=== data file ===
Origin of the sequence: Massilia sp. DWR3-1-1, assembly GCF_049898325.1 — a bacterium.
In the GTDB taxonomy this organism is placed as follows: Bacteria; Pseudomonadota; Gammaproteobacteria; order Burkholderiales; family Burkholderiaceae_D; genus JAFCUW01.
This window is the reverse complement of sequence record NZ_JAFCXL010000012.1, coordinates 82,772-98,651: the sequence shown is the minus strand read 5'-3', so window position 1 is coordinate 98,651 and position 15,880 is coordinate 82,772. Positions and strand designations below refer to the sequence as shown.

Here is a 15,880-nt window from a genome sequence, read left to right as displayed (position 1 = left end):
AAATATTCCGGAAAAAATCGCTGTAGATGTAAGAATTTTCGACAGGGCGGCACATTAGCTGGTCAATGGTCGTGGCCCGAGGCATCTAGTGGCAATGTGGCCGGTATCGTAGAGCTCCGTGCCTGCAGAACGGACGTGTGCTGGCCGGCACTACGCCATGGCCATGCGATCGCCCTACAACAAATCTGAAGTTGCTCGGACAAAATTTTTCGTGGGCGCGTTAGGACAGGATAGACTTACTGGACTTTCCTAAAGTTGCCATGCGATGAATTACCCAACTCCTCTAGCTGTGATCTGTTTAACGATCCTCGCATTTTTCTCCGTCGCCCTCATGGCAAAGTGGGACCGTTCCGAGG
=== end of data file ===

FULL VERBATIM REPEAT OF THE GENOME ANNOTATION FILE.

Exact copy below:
Origin of the sequence: Massilia sp. DWR3-1-1, assembly GCF_049898325.1 — a bacterium.
In the GTDB taxonomy this organism is placed as follows: Bacteria; Pseudomonadota; Gammaproteobacteria; order Burkholderiales; family Burkholderiaceae_D; genus JAFCUW01.
This window is the reverse complement of sequence record NZ_JAFCXL010000012.1, coordinates 82,772-98,651: the sequence shown is the minus strand read 5'-3', so window position 1 is coordinate 98,651 and position 15,880 is coordinate 82,772. Positions and strand designations below refer to the sequence as shown.

Here is a 15,880-nt window from a genome sequence, read left to right as displayed (position 1 = left end):
AAATATTCCGGAAAAAATCGCTGTAGATGTAAGAATTTTCGACAGGGCGGCACATTAGCTGGTCAATGGTCGTGGCCCGAGGCATCTAGTGGCAATGTGGCCGGTATCGTAGAGCTCCGTGCCTGCAGAACGGACGTGTGCTGGCCGGCACTACGCCATGGCCATGCGATCGCCCTACAACAAATCTGAAGTTGCTCGGACAAAATTTTTCGTGGGCGCGTTAGGACAGGATAGACTTACTGGACTTTCCTAAAGTTGCCATGCGATGAATTACCCAACTCCTCTAGCTGTGATCTGTTTAACGATCCTCGCATTTTTCTCCGTCGCCCTCATGGCAAAGTGGGACCGTTCCGAGG